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How to file small business taxes: A 7-step guide

Is there tax on a small business?

Yes, whether you're a solopreneur or a small business owner, you need to pay taxes to the IRS at least once a year.

Filing business taxes can be intimidating. You might have questions like: “Am I using the correct IRS forms?” “How do I prepare my financial statements for tax season?” or “What deductions can I take?” You aren't alone. 

Let’s look at how to file taxes for small businesses in seven steps: 

1. Gather your records for tax filing

2. Know what IRS forms you need to file

3. Fill out your small business tax forms

4. Know the small business tax deadlines

5. File for a business tax extension if needed

6. File small business taxes

7. Stay on top of small business tax payments

How to file small business taxes in 7 steps, including 1. Gather the documents and records you need. 2. Identify the forms you need to file. 3. Fill out the tax forms. 4. Know the tax deadlines. 5. File for an extension if needed. 6. File your small business taxes. 7. Stay on top of tax payments.

1. Gather your records for tax filing 

At the most basic level, you need to file your tax return each year through the IRS to figure out your tax liability. As a business, you might have to pay taxes that include:

  • Estimated tax: Quarterly federal and state tax payments made throughout the year that aren’t subject to federal tax withholding. 
  • Self-employment tax: Social Security and Medicare taxes for independent contractors and self-employed individuals. 
  • Sales tax: Taxes collected from taxable goods and services. 
  • Property tax: Taxes paid on the value of a business property. 
  • Excise tax: Taxes on specific goods or services. 
  • Employment taxes: Social Security, Medicare, federal income tax withholding, and Federal Unemployment Tax Act (FUTA) taxes.
What taxes do I have to pay as a small business? As a small business owner, you may be required to pay taxes like estimated tax, self-employment tax, sales tax, property tax, excise tax, and employment taxes.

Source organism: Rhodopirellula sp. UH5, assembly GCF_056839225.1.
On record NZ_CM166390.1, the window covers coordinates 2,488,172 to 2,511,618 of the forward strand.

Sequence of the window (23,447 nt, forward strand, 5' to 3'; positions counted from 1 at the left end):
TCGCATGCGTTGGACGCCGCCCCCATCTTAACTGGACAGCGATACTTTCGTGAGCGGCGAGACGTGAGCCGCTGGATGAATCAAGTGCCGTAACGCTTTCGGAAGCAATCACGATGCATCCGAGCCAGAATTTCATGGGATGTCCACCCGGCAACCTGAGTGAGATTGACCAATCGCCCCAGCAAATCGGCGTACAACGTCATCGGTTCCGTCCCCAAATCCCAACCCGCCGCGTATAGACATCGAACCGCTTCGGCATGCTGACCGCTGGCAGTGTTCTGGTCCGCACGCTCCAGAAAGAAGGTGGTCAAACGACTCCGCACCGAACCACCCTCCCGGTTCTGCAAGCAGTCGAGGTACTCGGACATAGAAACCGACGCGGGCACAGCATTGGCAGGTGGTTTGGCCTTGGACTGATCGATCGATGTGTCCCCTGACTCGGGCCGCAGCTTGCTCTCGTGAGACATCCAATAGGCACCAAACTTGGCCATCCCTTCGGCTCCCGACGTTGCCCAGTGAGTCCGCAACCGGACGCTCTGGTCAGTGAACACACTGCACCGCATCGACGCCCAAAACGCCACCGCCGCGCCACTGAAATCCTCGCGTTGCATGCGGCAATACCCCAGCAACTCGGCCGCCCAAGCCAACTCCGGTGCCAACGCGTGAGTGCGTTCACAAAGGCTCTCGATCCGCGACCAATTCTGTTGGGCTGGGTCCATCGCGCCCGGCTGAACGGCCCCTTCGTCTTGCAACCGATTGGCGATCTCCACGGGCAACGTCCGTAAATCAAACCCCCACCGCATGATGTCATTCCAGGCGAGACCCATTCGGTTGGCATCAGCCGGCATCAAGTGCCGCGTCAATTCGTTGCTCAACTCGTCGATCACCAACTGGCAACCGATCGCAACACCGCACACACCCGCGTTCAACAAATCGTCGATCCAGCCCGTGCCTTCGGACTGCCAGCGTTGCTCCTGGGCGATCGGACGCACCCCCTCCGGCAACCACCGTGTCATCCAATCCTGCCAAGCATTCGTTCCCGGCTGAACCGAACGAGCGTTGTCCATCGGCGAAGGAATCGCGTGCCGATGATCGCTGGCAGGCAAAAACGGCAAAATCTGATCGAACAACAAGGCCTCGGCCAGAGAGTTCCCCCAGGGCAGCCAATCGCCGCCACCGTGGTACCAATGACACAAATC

For all these taxes, detailed records of business expenses you pay throughout the year can help lower your taxable income. You’ll need to get your company records together to report your business income and qualified business expenses.

This means gathering supporting documents for payroll, sales, purchases, and other qualified business expenses. Some of the small business documents you should gather when preparing your taxes include:

  • Invoices
  • Paid and outstanding bills
  • Canceled checks
  • Deposit slips 
  • Sales slips 
  • Cash register tapes
  • Credit card statements
  • Bank account statements
  • Employment tax records
  • Year-end payroll reports 

Using tax preparation or financial software to track expenses and transactions throughout the year is often easier than trying to gather all the info right before your due date. Live experts with QuickBooks Live Expert Assisted can provide guidance and answer questions for QuickBooks Online users, so you can stay organized and be ready for tax time.*

Tools plus experts, together

Confidently manage your finances with QuickBooks experts by your side.*

2. Know what IRS forms you need to file 

The types of IRS forms you’ll need to fill out to file small business taxes depend on your business structure. 

Here are the small business tax forms you might need to file your return: 

  • Sole proprietorship: If you’re a sole proprietor, use a Schedule C IRS file form. Individuals need to attach their Schedule C to their personal tax returns. 
  • Partnerships: Partnerships file their business tax returns using Form 1065. Partners and the partnership need to report business activity to the IRS. A partnership sends Schedule K-1 out to ‌partners.
  • Corporations: If you’re a corporation, you must use the corporate tax return Form 1120 (or Form 1120S if you’re in an S-corporation structure).
  • Limited liability companies (LLCs): LLCs use a variety of forms, conditional on how the business elects to be taxed. Typically, most multimember LLCs default to be treated as a partnership. If the LLC is a single-member LLC, then the entity is taxed the same as a sole proprietorship. 

If you want your business to be taxed as a C corporation, then you use Form 1120. If you want your LLC to elect to be treated as an S corporation, timely file Form 2553.

With QuickBooks, get every tax deduction you deserve.

3. Fill out your small business tax forms

When filling out your small business tax forms, carefully follow each step and provide accurate information. If you’re filing using Schedule C, the form is a bit less complex, as it is only two pages. 

Form 1065, Form 1120, and Form 1120S are more extensive and might require a bit more time to fill out. Be prepared with all of the required information, and have your supporting documents handy before filling out your form. Using accounting software can help you stay organized.